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Logo of bmjThis ArticleThe BMJ
 
BMJ. 2007 September 15; 335(7619): 534.
PMCID: PMC1976496

GPs and patients clash over use of premium rate phone lines

GPs in the United Kingdom are being urged to consider dropping the use of 0844 phone numbers for their practices, which campaigners say force patients to pay a premium rate for the calls.

Doctors' leaders, however, have hit back at the accusations, saying that GPs are not making a profit from the lines and that they have improved patients' access.

Concerns are growing about the extra costs to patients who contact practices that have switched their surgery phone numbers from local geographical codes to the 0844 code. These codes are more expensive, say patients' groups and the “Say No to 0870” website (http://saynoto870.com), which campaigns against the use of premium rate codes such as 0870, 0844, and 0845. The website has begun a petition to prevent the use of such numbers by general practices and out of hours GP services.

Campaigners say that it costs 5p (€0.07; $0.10) a minute from a British Telecom landline to call an 0844 phone number but as much as 35p a minute from a mobile phone.

Concerns about the cost of calls to doctors through systems that charged callers at premium rates were first raised two years ago. A health minister at the time, John Hutton, introduced regulations banning the use of two of the premium rate codes, 0870 and 090.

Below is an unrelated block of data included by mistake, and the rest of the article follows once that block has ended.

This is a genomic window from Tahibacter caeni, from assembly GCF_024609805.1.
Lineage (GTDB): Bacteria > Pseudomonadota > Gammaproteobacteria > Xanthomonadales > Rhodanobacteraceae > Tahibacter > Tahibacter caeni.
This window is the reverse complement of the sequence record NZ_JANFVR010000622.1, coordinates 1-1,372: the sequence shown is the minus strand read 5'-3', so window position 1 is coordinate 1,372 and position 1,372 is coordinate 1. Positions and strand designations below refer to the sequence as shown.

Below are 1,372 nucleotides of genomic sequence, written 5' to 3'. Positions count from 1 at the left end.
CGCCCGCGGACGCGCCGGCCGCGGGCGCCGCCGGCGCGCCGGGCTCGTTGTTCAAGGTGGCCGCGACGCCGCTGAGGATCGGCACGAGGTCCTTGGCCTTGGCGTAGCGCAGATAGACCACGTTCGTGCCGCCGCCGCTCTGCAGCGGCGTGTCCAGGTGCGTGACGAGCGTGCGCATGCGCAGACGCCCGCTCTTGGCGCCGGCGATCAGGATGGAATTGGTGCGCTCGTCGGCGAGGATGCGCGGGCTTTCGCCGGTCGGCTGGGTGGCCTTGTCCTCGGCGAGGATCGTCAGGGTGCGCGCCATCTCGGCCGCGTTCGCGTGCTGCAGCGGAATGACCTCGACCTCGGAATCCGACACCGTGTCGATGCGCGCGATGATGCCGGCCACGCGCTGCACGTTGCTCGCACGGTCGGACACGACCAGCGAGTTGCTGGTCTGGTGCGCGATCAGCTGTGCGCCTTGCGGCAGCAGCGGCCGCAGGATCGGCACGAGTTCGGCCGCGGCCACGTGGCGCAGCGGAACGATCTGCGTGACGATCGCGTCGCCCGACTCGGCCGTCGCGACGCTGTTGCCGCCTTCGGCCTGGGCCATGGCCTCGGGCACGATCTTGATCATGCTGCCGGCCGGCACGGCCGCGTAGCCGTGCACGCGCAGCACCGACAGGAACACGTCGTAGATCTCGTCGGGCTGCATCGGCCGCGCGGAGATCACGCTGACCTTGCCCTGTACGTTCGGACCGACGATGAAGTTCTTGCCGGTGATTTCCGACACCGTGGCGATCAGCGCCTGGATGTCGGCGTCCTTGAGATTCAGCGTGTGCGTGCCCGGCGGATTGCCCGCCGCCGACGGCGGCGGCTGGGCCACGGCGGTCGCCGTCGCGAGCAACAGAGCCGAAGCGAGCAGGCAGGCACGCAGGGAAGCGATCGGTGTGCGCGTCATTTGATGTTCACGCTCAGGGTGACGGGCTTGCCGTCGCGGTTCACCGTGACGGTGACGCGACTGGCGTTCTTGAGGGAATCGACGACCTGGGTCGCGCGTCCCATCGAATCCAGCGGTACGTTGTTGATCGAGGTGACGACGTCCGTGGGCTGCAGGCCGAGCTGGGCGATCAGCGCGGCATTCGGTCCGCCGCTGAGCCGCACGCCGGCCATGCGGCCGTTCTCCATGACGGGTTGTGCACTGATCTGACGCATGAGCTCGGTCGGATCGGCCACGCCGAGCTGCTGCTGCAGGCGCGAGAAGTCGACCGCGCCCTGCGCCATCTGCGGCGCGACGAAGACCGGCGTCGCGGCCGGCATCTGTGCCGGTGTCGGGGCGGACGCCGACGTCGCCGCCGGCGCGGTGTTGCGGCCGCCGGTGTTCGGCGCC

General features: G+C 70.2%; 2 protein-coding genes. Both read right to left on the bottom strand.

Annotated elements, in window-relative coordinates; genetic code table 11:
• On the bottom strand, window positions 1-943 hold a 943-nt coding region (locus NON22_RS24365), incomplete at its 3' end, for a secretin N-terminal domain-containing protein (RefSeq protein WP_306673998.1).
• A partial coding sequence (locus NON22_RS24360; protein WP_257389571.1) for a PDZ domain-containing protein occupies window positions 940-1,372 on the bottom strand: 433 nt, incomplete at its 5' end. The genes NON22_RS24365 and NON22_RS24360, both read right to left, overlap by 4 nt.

Dave Lindsay, a member of the public who contacted the BMJ on the subject, said: “I don't think GP surgeries should be using these numbers. They have banned the 0870 numbers, and they should go further and ban all the 084 type numbers.”

Mr Lindsay believes that at least 1200 practices now use the 0844 code.

“Whether it is a 0844 or 0845 code, it's costing more than a normal telephone call,” he said, adding that use of the 0844 code resulted in revenue sharing, whereby surgeries were “essentially charging the patients.”

Worcestershire Primary Care Trust is currently investigating the use by GPs of such telephone systems, after a letter of complaint from the local patient and public forum.

Paul Bates, chief executive at the trust, said: “We are going to investigate their use, and we will work with local GPs to identify alternative options, which GPs will be encouraged to use.”

Richard Vautry, deputy chairman of the BMA's General Practitioners Committee, said his own practice used a 0844 number and that it cost the practice £1000 more than the previous system but was worth it.

“The way the companies operate is that they offer discounts off various services that they provide, such as call handling arrangements and having different lines available so the services of the phone system can be enhanced. But there is no monetary savings to be made.”

Dr Vautry said the biggest advantage of using the code was to improve access. Before his practice switched systems, a survey of local patients had shown that they rated access and getting appointments as very poor.

“We changed about 18 months ago, and since then we have seen a complete turnaround in the response of patients. We are able to manage the volume of calls much better,” he said.

“Once patients fully understand the full package, and it's clear that GPs aren't making profits out of patients, then the vast majority of patients are happy.”


Articles from The BMJ are provided here courtesy of BMJ Publishing Group